Working With Local Machine Shops

Posted by Dan Bodenstein on Feb 3, 2017 5:08:13 PM
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When your design is ready for prototype or production manufacturing, selecting the right manufacturer or chain of manufacturers is critical to being successful.  This blog post will hit on a few of the techniques we use when looking at a new machine shop and placing a job there.  We’ll also hit a few of the big questions you should ask when your time comes.

There are lots of machine shops here in the Greater Foothills region and most of them are very good.  However, just because a shop has been good for others, it doesn’t mean that it is the right fit for your project.  Whenever possible try to tour not just the front office, but also the shop floor yourself.

It's OK to ask what typical size jobs the shop works on and what they consider their ‘sweet spot’.  It doesn’t have to be a perfect match to your job to be a good fit but if you're trying to quote for 10,000 pieces and the shops last fifty jobs have all been <100 pieces, they might not be the right fit for you.  It is also true for the inverse.

During the tour, is there evidence of ample fixtures and clamps?  Custom fixtures are important to increase throughput for even small quantity jobs.  A lack of clamps or vacuum tables could be an indicator that you may be overpaying for your fixtures or that it may take a little longer to get the fixture designed and made then needed. 

Ask where material deliveries come from and how frequently.  It’s not uncommon for materials, particularly aluminum, to come from greater Chicago area.  Not sure why but that is, but even after shipping costs it's often the cheapest.  The tradeoff is that it may take several more days (or even a week) more time to get the material in.  Most of the time shops try to keep their machines busy so as long as the material for you job arrives before your slot in the cue comes up, it all works well.  However, if you are trying to rush parts through, and the shop has machines with extra available capacity, it might be worth it to suggest getting the material locally, even at a slightly increased cost in order to reduce the delivery schedule by a week.  One last note on material, many shops provide a certificate of material type along with your parts (particularly true for ISO shops) but not all shops do this automatically.  If this is important for you, be sure to ask for it along with your packing slip.  It's generally good to ask for this in the written PO at the start of the job so the sheet doesn’t get thrown out when it arrives from the material supplier.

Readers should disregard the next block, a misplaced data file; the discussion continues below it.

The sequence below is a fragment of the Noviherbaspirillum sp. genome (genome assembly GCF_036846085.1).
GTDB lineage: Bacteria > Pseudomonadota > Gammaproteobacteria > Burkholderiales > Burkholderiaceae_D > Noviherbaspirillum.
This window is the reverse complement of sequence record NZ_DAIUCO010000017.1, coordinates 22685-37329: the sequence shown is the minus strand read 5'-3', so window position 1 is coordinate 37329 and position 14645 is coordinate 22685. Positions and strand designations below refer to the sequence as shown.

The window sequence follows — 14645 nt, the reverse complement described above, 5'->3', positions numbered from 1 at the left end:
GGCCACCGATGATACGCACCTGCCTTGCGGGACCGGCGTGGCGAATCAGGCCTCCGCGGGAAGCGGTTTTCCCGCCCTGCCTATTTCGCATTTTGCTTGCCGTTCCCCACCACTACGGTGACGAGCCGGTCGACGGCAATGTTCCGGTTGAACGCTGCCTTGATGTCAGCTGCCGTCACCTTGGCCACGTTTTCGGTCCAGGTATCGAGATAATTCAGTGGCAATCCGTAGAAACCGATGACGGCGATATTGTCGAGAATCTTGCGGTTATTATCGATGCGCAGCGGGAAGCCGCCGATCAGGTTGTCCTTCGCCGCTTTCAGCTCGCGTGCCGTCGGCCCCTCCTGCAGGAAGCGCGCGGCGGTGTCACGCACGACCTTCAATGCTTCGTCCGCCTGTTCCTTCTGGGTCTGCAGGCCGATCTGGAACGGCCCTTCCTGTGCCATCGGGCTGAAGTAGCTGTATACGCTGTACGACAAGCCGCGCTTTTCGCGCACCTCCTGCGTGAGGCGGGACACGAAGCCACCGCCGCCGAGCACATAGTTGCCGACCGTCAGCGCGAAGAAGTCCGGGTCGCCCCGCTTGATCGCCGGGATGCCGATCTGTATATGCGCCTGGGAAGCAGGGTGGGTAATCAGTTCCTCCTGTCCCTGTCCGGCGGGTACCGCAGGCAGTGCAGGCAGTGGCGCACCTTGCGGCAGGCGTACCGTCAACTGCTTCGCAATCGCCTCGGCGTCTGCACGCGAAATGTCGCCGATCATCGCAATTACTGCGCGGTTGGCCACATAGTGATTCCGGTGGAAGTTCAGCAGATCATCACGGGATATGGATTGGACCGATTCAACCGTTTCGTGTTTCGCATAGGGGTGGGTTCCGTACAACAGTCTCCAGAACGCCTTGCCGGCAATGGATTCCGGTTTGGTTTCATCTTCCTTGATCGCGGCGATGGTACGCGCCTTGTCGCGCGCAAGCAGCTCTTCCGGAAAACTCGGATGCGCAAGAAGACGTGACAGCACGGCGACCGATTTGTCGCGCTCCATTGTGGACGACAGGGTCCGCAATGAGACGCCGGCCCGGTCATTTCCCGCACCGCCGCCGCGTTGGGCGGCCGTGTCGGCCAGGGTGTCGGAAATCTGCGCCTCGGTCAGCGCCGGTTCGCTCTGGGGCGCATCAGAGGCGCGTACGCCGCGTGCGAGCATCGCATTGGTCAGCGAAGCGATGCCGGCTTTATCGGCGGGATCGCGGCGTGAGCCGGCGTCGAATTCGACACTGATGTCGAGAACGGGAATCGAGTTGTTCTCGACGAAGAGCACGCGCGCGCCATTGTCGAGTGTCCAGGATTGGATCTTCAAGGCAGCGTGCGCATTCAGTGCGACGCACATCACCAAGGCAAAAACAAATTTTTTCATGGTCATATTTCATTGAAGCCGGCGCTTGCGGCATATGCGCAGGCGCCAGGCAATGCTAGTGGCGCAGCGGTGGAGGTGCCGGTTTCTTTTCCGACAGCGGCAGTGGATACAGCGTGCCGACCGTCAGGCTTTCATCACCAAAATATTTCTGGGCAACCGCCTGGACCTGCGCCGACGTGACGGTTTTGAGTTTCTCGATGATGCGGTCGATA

Ask what raw stock has been chosen for a given part.  Sometimes, parts that I envisioned being made with 3” OD tube with ½” wall thickness are actually quoted with 3” solid rod.  You may be surprised in a situation like this that using a solid rod and recycling the shavings may turn out to be cheaper for low volumes but if you expect your volume to ramp, the increased machine time to remove the core, may become a problem.  Its rare but if you are working on a part that’s material properties depend on the initial stock (rod vs. plate for example), be sure to specify it and make sure its clear and in writing to the machine shops before they quote a job.

Its also important to always call out that all parts should be  burr-free, cleaned out, particularly for tapped holes.  If we are doing full GD&T prints, we typically put this on the final page of the drawings along with packaging information (no more than XX in a box, individually wrapped, etc.).  Often times we’ll also put the same instructions in the notes of the purchase order.  Any special surface finish concerns should also get called out in the PO to make sure that they aren’t overlooked.

We always try to quote with three shops at a time.  Generally we toss out our least favorite and work with the top two until it is time to place the order.  This is important because you know you have a fall back shop incase things don’t work out or something happens beyond the primary shop’s control that could impact your delivery substantially.

As a general rule, we evaluate quotes and shops based on the following:

  • Cost
  • Delivery Schedule
  • Quality
  • Level of documentation required
  • Ease of quoting
  • Typical volume
  • Certifications

We build out a benefit/cost matrix based on the above plus generally one or two job specific features.  The weighting for each of these categories varies by the project and is driven by the project specifications, application, and ultimately, our clients needs.

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Topics: Mechanical, Machining